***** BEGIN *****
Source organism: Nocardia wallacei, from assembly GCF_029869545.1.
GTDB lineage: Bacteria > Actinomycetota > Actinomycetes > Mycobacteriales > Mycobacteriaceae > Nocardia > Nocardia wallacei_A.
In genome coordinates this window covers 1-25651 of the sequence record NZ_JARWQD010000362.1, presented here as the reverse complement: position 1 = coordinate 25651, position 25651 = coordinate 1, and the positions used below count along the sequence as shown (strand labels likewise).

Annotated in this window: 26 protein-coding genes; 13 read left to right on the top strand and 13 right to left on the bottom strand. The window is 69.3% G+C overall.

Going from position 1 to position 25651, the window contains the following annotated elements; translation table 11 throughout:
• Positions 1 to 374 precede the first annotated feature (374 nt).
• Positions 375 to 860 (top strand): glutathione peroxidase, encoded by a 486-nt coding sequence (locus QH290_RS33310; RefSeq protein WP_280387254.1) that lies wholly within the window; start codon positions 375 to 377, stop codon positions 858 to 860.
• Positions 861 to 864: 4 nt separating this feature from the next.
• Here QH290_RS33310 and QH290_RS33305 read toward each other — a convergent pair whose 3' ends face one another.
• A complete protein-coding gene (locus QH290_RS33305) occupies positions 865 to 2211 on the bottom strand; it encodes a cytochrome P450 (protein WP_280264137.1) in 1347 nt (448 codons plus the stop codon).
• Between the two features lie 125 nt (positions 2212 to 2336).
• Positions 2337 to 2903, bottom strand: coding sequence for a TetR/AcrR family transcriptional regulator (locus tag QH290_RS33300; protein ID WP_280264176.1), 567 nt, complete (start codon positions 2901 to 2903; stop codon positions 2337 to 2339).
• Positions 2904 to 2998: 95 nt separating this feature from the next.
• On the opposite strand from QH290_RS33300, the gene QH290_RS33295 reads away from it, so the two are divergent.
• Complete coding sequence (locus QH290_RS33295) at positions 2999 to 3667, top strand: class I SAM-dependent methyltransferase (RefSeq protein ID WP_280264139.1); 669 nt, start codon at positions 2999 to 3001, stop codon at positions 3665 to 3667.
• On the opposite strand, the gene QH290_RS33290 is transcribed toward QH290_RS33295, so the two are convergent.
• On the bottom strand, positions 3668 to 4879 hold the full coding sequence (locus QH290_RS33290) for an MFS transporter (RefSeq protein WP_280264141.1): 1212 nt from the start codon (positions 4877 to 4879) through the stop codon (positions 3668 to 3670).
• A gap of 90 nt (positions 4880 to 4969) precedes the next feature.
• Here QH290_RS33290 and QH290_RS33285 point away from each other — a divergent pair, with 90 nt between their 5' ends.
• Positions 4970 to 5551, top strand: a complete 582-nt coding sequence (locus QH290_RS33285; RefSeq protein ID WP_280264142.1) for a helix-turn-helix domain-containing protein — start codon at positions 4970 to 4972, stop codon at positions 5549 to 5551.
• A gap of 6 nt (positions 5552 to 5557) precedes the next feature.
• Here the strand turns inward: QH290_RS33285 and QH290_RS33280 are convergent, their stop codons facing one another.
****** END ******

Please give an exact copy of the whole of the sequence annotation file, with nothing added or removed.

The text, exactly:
Source organism: Nocardia wallacei, from assembly GCF_029869545.1.
GTDB lineage: Bacteria > Actinomycetota > Actinomycetes > Mycobacteriales > Mycobacteriaceae > Nocardia > Nocardia wallacei_A.
In genome coordinates this window covers 1-25651 of the sequence record NZ_JARWQD010000362.1, presented here as the reverse complement: position 1 = coordinate 25651, position 25651 = coordinate 1, and the positions used below count along the sequence as shown (strand labels likewise).

Annotated in this window: 26 protein-coding genes; 13 read left to right on the top strand and 13 right to left on the bottom strand. The window is 69.3% G+C overall.

Going from position 1 to position 25651, the window contains the following annotated elements; translation table 11 throughout:
• Positions 1 to 374 precede the first annotated feature (374 nt).
• Positions 375 to 860 (top strand): glutathione peroxidase, encoded by a 486-nt coding sequence (locus QH290_RS33310; RefSeq protein WP_280387254.1) that lies wholly within the window; start codon positions 375 to 377, stop codon positions 858 to 860.
• Positions 861 to 864: 4 nt separating this feature from the next.
• Here QH290_RS33310 and QH290_RS33305 read toward each other — a convergent pair whose 3' ends face one another.
• A complete protein-coding gene (locus QH290_RS33305) occupies positions 865 to 2211 on the bottom strand; it encodes a cytochrome P450 (protein WP_280264137.1) in 1347 nt (448 codons plus the stop codon).
• Between the two features lie 125 nt (positions 2212 to 2336).
• Positions 2337 to 2903, bottom strand: coding sequence for a TetR/AcrR family transcriptional regulator (locus tag QH290_RS33300; protein ID WP_280264176.1), 567 nt, complete (start codon positions 2901 to 2903; stop codon positions 2337 to 2339).
• Positions 2904 to 2998: 95 nt separating this feature from the next.
• On the opposite strand from QH290_RS33300, the gene QH290_RS33295 reads away from it, so the two are divergent.
• Complete coding sequence (locus QH290_RS33295) at positions 2999 to 3667, top strand: class I SAM-dependent methyltransferase (RefSeq protein ID WP_280264139.1); 669 nt, start codon at positions 2999 to 3001, stop codon at positions 3665 to 3667.
• On the opposite strand, the gene QH290_RS33290 is transcribed toward QH290_RS33295, so the two are convergent.
• On the bottom strand, positions 3668 to 4879 hold the full coding sequence (locus QH290_RS33290) for an MFS transporter (RefSeq protein WP_280264141.1): 1212 nt from the start codon (positions 4877 to 4879) through the stop codon (positions 3668 to 3670).
• A gap of 90 nt (positions 4880 to 4969) precedes the next feature.
• Here QH290_RS33290 and QH290_RS33285 point away from each other — a divergent pair, with 90 nt between their 5' ends.
• Positions 4970 to 5551, top strand: a complete 582-nt coding sequence (locus QH290_RS33285; RefSeq protein ID WP_280264142.1) for a helix-turn-helix domain-containing protein — start codon at positions 4970 to 4972, stop codon at positions 5549 to 5551.
• A gap of 6 nt (positions 5552 to 5557) precedes the next feature.
• Here the strand turns inward: QH290_RS33285 and QH290_RS33280 are convergent, their stop codons facing one another.